Why is it so Easy to be Thin in Japan?

Why is it so Easy to be Thin in Japan?


If you’ve ever been Japan, you may have
noticed that it’s really hard to find an obese Japanese person. In the United States, it’s quite a different
story. The rate of obesity among adults in America
is on average around 30% whereas the Japan obesity rate is only 3.5%. But what makes the weight of people in these
two countries so different? “Why Japanese people?” At first, I was thinking about things like… Japanese people drink a lot of green tea and
they get a decent amount of fermented foods like kimuchi or nattou which is great for
the gut microbiome. But, in this video I want to focus on a very
simple yet key point about Japan. The food environment is drastically different
from the US. As of 2017 there’s over 243,000 Fast food
establishments in America. There’s only 6,169 establishments in Japan,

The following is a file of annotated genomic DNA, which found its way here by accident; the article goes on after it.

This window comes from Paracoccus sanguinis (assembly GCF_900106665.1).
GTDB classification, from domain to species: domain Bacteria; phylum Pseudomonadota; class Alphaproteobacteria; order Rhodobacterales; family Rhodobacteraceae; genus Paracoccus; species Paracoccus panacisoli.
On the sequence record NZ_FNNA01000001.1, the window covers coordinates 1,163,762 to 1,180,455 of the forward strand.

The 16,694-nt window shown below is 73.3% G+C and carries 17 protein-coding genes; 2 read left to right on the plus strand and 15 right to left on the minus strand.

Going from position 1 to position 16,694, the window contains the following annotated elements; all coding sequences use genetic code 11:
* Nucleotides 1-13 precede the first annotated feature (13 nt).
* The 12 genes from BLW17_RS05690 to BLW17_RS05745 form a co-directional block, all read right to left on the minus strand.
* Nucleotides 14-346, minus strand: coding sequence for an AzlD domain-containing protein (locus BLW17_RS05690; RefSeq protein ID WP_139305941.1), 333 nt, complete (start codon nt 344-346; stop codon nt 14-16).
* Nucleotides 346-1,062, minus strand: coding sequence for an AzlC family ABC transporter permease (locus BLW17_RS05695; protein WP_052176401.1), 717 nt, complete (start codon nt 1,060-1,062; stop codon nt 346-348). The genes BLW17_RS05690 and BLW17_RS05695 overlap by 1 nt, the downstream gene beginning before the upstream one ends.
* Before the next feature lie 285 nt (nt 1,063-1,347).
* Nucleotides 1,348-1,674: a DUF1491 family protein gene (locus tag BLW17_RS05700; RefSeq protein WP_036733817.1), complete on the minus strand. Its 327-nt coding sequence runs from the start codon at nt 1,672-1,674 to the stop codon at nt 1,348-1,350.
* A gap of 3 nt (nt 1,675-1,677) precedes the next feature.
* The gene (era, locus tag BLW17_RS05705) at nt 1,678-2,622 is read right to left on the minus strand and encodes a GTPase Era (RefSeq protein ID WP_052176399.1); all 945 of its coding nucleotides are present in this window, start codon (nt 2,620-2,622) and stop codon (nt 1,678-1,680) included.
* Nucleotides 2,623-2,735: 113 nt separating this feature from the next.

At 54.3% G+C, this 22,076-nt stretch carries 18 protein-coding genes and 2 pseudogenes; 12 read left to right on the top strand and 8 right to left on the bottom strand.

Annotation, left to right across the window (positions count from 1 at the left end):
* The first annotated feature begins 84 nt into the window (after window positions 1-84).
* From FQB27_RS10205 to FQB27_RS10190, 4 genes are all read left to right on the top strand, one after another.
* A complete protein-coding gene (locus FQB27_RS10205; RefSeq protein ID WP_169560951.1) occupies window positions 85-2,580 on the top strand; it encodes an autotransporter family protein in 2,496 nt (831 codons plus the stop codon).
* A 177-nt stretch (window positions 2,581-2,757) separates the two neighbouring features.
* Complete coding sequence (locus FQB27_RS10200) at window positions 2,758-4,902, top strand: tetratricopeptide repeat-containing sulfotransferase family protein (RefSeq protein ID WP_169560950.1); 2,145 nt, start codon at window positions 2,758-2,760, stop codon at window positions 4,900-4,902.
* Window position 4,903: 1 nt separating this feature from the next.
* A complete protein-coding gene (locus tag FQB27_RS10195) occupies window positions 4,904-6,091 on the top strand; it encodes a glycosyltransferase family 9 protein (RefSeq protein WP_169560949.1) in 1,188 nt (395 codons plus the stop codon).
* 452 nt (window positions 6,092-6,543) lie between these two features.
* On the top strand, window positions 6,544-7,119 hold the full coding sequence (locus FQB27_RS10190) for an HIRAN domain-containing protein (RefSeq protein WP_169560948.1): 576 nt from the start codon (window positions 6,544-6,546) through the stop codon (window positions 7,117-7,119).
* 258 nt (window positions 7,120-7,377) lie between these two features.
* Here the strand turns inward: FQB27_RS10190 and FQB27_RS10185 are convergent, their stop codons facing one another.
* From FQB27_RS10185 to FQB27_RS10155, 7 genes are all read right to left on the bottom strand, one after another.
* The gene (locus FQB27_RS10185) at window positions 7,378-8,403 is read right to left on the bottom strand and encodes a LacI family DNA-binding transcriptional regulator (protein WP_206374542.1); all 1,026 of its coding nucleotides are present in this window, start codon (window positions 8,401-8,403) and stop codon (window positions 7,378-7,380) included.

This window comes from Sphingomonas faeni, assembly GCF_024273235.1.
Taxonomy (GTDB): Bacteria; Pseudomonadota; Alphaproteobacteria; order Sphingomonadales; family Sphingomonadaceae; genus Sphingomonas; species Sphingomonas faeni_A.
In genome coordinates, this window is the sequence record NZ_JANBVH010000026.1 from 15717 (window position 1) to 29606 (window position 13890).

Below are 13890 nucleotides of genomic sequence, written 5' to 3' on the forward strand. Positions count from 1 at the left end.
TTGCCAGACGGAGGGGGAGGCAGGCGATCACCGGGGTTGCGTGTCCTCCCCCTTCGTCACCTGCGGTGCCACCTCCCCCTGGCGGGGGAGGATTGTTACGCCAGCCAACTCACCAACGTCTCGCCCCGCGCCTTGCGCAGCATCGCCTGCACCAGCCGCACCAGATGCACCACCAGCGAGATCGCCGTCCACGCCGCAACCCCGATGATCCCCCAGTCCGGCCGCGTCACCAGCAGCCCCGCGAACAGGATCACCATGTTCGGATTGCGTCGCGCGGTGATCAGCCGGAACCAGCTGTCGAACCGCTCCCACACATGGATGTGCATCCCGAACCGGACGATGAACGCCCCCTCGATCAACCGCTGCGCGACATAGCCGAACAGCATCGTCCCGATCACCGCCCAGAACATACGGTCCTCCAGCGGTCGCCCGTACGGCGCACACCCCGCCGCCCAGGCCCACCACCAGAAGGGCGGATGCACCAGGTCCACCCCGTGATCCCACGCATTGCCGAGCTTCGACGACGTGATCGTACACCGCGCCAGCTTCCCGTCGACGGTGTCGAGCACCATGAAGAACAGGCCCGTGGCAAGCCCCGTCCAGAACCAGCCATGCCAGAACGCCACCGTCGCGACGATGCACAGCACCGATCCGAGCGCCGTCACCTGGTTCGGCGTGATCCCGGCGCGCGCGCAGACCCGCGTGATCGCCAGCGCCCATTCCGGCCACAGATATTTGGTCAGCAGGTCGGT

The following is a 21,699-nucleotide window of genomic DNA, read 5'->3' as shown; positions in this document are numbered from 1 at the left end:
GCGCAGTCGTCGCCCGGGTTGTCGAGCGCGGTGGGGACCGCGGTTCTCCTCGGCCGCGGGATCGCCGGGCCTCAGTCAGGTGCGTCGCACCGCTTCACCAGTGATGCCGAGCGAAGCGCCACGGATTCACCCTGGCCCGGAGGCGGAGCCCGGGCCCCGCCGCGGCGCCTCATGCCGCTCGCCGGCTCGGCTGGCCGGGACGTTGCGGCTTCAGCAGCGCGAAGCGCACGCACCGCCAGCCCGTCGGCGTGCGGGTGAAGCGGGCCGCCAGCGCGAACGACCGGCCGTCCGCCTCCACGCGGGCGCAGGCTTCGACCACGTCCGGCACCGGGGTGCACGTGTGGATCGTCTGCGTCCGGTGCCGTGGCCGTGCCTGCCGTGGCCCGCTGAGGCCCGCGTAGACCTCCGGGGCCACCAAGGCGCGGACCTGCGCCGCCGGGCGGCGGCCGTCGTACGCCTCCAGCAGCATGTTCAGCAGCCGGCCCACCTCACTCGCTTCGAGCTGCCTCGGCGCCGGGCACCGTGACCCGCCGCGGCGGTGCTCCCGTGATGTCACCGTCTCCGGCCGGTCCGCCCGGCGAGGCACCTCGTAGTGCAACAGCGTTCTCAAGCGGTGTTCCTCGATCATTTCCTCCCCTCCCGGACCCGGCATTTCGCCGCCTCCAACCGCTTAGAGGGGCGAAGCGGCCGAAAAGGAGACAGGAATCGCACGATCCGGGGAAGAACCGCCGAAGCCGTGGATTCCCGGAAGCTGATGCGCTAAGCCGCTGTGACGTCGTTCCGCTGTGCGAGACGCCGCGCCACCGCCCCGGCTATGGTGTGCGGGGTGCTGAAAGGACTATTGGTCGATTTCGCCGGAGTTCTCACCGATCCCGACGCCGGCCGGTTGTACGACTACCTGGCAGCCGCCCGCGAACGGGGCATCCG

meaning per person, there’s about 15 times more fast food restaurants in America. “Why macudonarudo?” Then again, in Japan, fast food, fried food,
chips, chocolate, candy, soda, and not so healthy things are still available wherever
you go. But there’s a huge variety of equally convenient
reasonably healthy food. Let’s say I’m the average busy person
in the states who would like to be healthy but doesn’t have time to cook at home. What’s for breakfast? Most people’s options are limited to things
like a McGriddle with Hashbrowns and coffee, or maybe an Egg and processed Cheese sandwich
with tater tots at Dunkin’ Donuts, or some pancakes at Denny’s if you have more time. Surely some people have more healthy options,
but I’m trying to think of what most people are going to have access to. So what’s a quick breakfast in Japan? While there’s more than 6000 fast food establishments
in Japan, there’s also 5000 “rice bowl” establishments. The big ones are Yoshinoya, Sukiya and Matsuya. And for 4 dollars at Sukiya, for breakfast
you can get Plain Rice, Miso Soup with Seaweed, an Egg, baked fish, and a small potato salad
comes with it. If I’m extra hungry maybe I’ll add some kimchi,
fermented soybeans and stewed beef for 4 more dollars. Or, you can put together a reasonably healthy
meal from a convenience store. At a Japanese convenience store I can get